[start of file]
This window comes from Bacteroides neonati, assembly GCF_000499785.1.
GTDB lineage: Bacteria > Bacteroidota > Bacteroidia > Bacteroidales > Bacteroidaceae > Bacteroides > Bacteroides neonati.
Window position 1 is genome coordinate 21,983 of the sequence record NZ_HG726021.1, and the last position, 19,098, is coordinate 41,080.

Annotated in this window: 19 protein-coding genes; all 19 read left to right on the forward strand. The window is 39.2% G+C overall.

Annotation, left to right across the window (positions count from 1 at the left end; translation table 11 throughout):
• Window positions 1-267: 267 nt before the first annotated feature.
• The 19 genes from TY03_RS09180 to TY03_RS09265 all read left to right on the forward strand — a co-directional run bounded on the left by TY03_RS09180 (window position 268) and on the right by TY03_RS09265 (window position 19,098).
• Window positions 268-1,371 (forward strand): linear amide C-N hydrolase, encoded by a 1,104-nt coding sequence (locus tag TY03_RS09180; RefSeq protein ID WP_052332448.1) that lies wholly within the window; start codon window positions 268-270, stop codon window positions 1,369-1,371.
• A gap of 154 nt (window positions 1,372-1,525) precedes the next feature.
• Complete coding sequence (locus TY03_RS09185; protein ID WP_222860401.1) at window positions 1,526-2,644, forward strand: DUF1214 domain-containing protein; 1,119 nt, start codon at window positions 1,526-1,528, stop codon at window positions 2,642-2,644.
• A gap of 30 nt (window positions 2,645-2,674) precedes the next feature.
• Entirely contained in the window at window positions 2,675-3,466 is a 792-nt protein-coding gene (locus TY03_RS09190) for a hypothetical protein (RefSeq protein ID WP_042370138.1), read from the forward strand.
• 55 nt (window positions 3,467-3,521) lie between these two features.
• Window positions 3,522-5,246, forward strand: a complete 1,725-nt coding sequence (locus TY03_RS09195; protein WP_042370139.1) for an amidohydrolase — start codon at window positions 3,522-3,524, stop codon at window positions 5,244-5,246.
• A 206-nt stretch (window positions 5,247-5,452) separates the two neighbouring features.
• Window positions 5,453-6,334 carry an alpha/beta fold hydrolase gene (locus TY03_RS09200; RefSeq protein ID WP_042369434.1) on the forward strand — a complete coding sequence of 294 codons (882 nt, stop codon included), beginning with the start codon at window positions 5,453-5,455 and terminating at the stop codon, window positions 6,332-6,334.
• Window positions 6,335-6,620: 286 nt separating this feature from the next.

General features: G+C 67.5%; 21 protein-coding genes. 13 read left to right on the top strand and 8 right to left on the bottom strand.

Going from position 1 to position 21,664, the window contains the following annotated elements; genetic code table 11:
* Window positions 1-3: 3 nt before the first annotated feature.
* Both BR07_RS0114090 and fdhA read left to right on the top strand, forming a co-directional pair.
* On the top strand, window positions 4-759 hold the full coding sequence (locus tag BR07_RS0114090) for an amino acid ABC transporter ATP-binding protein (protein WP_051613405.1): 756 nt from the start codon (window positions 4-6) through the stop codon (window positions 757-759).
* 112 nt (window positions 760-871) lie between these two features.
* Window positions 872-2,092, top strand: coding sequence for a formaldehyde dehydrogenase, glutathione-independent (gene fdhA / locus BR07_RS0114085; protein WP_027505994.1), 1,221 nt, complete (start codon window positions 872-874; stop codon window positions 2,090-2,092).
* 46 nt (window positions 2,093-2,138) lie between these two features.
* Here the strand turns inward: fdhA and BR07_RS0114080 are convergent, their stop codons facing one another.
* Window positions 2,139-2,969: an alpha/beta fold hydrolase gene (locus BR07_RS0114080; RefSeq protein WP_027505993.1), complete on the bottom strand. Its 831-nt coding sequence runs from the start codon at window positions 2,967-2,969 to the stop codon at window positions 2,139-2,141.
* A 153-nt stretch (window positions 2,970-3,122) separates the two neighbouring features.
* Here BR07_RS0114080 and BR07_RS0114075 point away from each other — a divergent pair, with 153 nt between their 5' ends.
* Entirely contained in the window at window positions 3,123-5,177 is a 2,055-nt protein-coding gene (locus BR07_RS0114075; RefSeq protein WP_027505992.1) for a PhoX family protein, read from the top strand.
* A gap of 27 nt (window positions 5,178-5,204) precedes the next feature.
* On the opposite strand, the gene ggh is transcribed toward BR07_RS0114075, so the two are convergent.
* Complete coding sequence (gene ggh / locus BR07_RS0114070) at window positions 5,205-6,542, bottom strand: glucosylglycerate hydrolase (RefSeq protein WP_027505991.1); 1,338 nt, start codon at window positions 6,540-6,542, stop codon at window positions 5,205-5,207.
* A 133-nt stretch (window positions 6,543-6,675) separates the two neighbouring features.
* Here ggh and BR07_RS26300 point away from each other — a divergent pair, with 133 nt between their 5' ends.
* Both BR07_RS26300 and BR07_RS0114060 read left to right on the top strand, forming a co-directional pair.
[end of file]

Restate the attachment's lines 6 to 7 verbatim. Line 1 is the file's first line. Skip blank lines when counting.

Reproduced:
• Window positions 1-267: 267 nt before the first annotated feature.
• The 19 genes from TY03_RS09180 to TY03_RS09265 all read left to right on the forward strand — a co-directional run bounded on the left by TY03_RS09180 (window position 268) and on the right by TY03_RS09265 (window position 19,098).